As indicated in the 2021 National Budget and Economic Policy, government will be embarking on a transformational digitisation agenda this year, linking data of citizens to the various sectors of the economy, as part of measures to improve revenue mobilisation and sustain our development.
As we would recall, decentralisation as a tonic for enhanced development was a pivotal factor in the erstwhile Provisional National Defence Council’s Economic Recovery Programme, Structural Adjustment Programme and subsequent strategies for the nation’s economic success story. It was also the beginning of effective partnerships with the global business and development communities.
Back to our roots
Those major steps resulted in the re-engineering of the then Internal Revenue Service and later Customs Excise and Preventive Service to deliver under the new Ghana Revenue Authority, with the different revenue generating sectors of the state being unified in their operations for purposes of attaining holistic national revenue goal.
Unfortunately, while we were spot on in identifying decentralisation as a tonic for monitoring, revenue generation and higher public and private sector productivity, our local government agencies failed to deliver in mainstreaming the informal economy, which is now almost 80 per cent of the working population.
Putting names to faces
With over 45 per cent of our working population in the agriculture sector and actors moving about freely – most of them without space or face and address – a national identification system was an inevitable cure.
That is why we commend government for the initiative aimed at identifying people and supporting their activities under clear social protection programmes, while we ensure that they meet their obligations as citizens in paying taxes for national development.
Government’s plan to identify every citizen is therefore a laudable measure aimed at effectively getting the citizenry to meet their tax obligations in an economy where most actors are currently floating and without addresses.
Unfortunately, while we have been able to identify the problem as far as the PNDC era, the cogs in the wheels of our machinery of decentralisation, which really are the local government agencies, have been ineffectual.
It is a fact that our metropolitan, municipal and district assemblies have desks for relevant sectors such as agriculture, trade, revenue generation, tourism, sanitation, among others.
But the gap between this state actor and the informal economy actors on the ground in terms of engagement, implementation of policies, inclusive governance, attaining sanitation goals and ensuring social stability and security, among other obligations, have been narrowing. This is in spite of the good intentions we have nurtured over the years.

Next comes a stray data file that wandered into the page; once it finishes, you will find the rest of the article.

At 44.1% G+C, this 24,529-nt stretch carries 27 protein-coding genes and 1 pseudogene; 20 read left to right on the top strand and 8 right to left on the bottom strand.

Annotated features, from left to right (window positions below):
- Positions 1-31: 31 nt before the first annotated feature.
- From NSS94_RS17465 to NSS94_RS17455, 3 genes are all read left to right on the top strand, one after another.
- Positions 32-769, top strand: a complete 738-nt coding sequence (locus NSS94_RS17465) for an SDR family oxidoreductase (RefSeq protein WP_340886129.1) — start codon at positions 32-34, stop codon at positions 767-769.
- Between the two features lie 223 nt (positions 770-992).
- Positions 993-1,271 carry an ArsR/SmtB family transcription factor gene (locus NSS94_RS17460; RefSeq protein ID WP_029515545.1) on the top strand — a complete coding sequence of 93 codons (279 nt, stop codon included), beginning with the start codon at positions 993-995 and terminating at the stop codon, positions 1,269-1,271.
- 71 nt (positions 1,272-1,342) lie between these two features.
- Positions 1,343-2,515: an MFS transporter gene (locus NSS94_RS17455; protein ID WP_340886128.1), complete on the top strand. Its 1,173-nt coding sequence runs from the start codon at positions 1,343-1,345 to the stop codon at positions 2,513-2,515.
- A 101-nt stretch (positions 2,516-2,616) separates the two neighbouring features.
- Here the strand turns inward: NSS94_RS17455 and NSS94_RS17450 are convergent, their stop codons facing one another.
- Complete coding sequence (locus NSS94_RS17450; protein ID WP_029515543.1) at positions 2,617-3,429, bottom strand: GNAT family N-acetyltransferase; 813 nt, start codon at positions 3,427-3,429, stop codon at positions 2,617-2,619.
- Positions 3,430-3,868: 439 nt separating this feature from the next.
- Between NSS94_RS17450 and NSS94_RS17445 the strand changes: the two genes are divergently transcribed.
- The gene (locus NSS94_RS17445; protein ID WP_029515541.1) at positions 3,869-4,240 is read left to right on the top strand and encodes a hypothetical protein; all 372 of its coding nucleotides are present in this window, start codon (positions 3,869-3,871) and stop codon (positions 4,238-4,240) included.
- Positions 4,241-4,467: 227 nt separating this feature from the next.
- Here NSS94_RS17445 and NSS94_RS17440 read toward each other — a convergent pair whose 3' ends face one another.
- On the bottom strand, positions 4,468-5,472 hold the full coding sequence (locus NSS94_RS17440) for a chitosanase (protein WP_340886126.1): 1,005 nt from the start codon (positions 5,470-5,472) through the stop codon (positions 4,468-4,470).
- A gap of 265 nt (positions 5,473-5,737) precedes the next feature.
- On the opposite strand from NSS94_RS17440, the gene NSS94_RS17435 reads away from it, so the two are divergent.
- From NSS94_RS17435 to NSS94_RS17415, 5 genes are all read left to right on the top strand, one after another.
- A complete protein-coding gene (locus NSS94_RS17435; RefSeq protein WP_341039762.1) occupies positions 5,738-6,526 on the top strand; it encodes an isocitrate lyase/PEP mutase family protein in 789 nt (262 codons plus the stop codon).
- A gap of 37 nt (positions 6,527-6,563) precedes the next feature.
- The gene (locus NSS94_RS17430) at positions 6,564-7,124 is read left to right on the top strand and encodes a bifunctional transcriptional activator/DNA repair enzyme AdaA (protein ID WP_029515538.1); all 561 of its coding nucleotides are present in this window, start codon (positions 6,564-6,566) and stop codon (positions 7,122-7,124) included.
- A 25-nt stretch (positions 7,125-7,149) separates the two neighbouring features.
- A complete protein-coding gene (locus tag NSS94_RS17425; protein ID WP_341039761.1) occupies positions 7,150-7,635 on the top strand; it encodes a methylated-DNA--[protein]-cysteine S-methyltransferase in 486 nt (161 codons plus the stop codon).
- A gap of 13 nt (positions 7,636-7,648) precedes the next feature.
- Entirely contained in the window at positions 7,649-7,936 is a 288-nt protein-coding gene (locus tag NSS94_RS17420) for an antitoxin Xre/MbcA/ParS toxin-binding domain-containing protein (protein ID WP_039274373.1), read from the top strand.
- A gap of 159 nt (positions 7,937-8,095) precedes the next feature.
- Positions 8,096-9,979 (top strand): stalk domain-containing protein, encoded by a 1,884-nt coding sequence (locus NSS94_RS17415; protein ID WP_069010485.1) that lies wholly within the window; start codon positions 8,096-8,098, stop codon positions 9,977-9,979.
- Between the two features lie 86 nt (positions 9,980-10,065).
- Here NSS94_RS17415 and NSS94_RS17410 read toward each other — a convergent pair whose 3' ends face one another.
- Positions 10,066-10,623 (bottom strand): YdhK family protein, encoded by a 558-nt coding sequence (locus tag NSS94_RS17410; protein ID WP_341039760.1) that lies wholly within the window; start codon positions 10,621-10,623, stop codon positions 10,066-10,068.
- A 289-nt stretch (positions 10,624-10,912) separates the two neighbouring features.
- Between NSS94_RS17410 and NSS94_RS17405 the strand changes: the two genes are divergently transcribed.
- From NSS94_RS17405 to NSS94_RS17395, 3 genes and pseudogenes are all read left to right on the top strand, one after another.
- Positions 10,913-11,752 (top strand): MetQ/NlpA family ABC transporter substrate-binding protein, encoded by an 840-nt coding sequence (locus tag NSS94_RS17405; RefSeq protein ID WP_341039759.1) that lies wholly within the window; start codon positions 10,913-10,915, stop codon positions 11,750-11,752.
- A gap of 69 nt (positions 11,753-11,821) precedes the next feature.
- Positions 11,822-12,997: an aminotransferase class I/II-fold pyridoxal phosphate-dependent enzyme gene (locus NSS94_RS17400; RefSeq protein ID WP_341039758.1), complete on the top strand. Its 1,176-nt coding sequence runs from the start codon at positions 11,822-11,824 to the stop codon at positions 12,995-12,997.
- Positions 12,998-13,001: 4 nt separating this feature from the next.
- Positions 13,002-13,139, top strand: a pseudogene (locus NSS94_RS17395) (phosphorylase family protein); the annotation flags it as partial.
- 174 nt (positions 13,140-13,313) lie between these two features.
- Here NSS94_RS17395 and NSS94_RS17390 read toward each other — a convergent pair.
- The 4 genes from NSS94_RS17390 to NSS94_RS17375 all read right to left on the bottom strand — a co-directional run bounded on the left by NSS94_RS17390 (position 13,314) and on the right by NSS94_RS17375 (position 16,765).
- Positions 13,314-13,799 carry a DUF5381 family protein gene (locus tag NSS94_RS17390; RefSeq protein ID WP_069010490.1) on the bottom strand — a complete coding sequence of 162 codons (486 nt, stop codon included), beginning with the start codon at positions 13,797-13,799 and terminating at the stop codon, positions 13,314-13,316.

For instance, we still have compound homes without toilet facilities; we have culverts perpetually choked with solid waste; we are assailed with the eyesore of slums in business districts and residential areas; and we have our beaches still infested with sights and sounds of poor sanitation.
That is aside of poor packaging systems in our markets and lack of preservation facilities for fruits and vegetables. Additionally, we still tolerate cash transactions among producers and buyers, which is the reason we have buyers being attacked on their way to farm gates and traders buying on credit and absconding all over the West Africa sub-region.
It is not enough, in our opinion, for metropolitan, municipal and district assemblies to surface only when we have Farmers’ Day events, picking potential winners of awards; it is not enough for buyers and traders paying market tolls that do not enter the national kitty anyway and its not enough to have life-savers on our beaches during holidays.
It is time for the sector to come down and collect basic property rates, properly assessed and promptly paid. It is time for maize or rice or tomato producers to mediate in transacting business on farm gates and recording cargo volumes and revenue levels; monitoring actors and road safety along highways and ensuring food safety and proper sanitation in our markets. And here, the market associations should be made part of data collection and the revenue generation business.
That is basic formalisation. And considering the numbers in the informal sector, we would not only be generating revenue and having our data system right, but we would also be generating jobs and having enough to fund our development efforts.